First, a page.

Taqman low density arrays (TLDAs) were constructed by Applied Biosystems (AB). The TLDA format is a 384-well system that uses standard TaqMan assays and enables automated loading and high-throughput analyses [16]. Targets included on the custom TLDA were endogenous controls - PPIA, GAPDH, UBC, PGK1, identified previously [5] using pooled urine samples on a TaqMan® Human Endogenous Control Array (Applied Biosystems PN 4367563), plus 21 mRNA biomarkers significantly associated with the presence of BCa in our previous studies [4], herein called the Florida Panel - BIRC5, ANG, CA9, AGT, DMBT1, ERBB2, CCNE2, SNAI2, MMP12, DSC2, TMEM45A, SYNGR1, MMP10, VEGFA, CCL18, SERPINE1, MMP1, MMP9, MXRA8, SEMA3D, and RAB1A. The gene expression assays for the targets described above were the same as those used in our previous studies [4, 5]. We also included 12 mRNA markers reported by Mengual et al. in studies that also used isolated urothelia samples for bladder cancer detection [7, 8], herein called the Barcelona Panel – TERT, KRT20, CRH, KFL9, MAGEA3, SLC1A6, POSTN, AHNAK2, ANXA10, CTSE, and PPP1R14D. The PCR primers for these targets were obtained from the associated articles [7, 8]. A 5-target mRNA urinary signature reported by a group from New Zealand [6, 9] was also included, herein called the Australasia Panel - CDK1, MDK, IGFBP5, HOXA13 and CXCR2. Finally, we included a few additional targets gleaned either from bladder tumor tissue studies – PRAME, CTAG2 [13] or from our urinary protein biomarker studies – APOE, IL8, PLAU and CXCL1 [11, 12]. PCR primer pairs for target amplification were obtained from published articles and selected from Applied Biosystems inventory. See Supplementary Table S1 for AB PCR assay ID details.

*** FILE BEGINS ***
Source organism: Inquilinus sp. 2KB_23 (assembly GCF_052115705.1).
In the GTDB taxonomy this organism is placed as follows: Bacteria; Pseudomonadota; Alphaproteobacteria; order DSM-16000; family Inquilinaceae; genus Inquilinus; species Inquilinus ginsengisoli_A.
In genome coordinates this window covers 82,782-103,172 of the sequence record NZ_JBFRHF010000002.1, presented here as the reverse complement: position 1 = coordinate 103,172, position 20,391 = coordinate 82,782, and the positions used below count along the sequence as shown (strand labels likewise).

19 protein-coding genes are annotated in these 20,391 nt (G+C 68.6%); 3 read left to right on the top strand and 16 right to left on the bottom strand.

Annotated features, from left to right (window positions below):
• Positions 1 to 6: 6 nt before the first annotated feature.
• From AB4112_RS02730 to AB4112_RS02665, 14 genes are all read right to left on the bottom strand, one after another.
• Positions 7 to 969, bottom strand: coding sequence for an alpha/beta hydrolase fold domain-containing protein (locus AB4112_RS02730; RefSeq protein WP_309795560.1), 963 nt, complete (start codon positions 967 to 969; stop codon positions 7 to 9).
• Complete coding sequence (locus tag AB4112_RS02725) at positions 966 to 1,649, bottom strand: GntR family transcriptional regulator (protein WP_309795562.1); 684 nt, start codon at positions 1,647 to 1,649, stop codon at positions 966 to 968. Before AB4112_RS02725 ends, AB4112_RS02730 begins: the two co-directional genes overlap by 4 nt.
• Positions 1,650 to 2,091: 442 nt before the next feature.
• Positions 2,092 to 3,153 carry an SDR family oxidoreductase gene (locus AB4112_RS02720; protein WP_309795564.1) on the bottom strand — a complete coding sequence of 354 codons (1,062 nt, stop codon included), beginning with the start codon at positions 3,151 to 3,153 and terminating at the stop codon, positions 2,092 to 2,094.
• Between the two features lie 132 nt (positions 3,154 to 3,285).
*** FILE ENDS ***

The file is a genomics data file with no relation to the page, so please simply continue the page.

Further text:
cDNA synthesis and quantitative RT-PCR reactions

Complementary DNA was synthesized from 20 to 500 ng of total RNA, using the High Capacity cDNA Reverse Transcriptase Kit (Applied Biosystems, Foster City) following the manufacturer’s instructions, with random primers in a total reaction volume of 20μl. A multiplex RT-PCR pre-amplification reaction was performed using the pooled 48 TaqMan Gene Expression Assays as described previously [5]. Assay reagents at 0.2X final concentration were combined with 7.5 μl of each cDNA sample and 15 μl of the TaqMan PreAmp Master Mix (2X) in a final volume of 30 μl. Thermal cycling conditions were as follows: initial hold at 95°C during 10 minutes; fourteen pre-amplification cycles of 15 seconds at 95°C and 4 minutes at 60°C and a final hold at 99.9°C for 10 minutes. Ten microliters of undiluted pre-amplification products was used in the subsequent singleplex qPCR amplification reactions, combined with 50 μl of 2× TaqMan Universal PCR MasterMix (AB) in a final volume of 100 μl, following manufacturer’s instructions. One sample of Human Universal Reference Total cDNA (Clontech) was included as an inter-assay calibrator in each TLDA [30]. The reactions were run in a 7900HT Fast Real-Time PCR System (AB). RT-PCR amplification results were processed with RQ manager (AB). The baseline correction was manually checked for each target and the Ct threshold was set to 0.2 for every target across all plates. Samples used for downstream analysis were required to be positive for control genes. Targets deemed to be undetermined or absent (Ct >40) were given a Ct 40 value.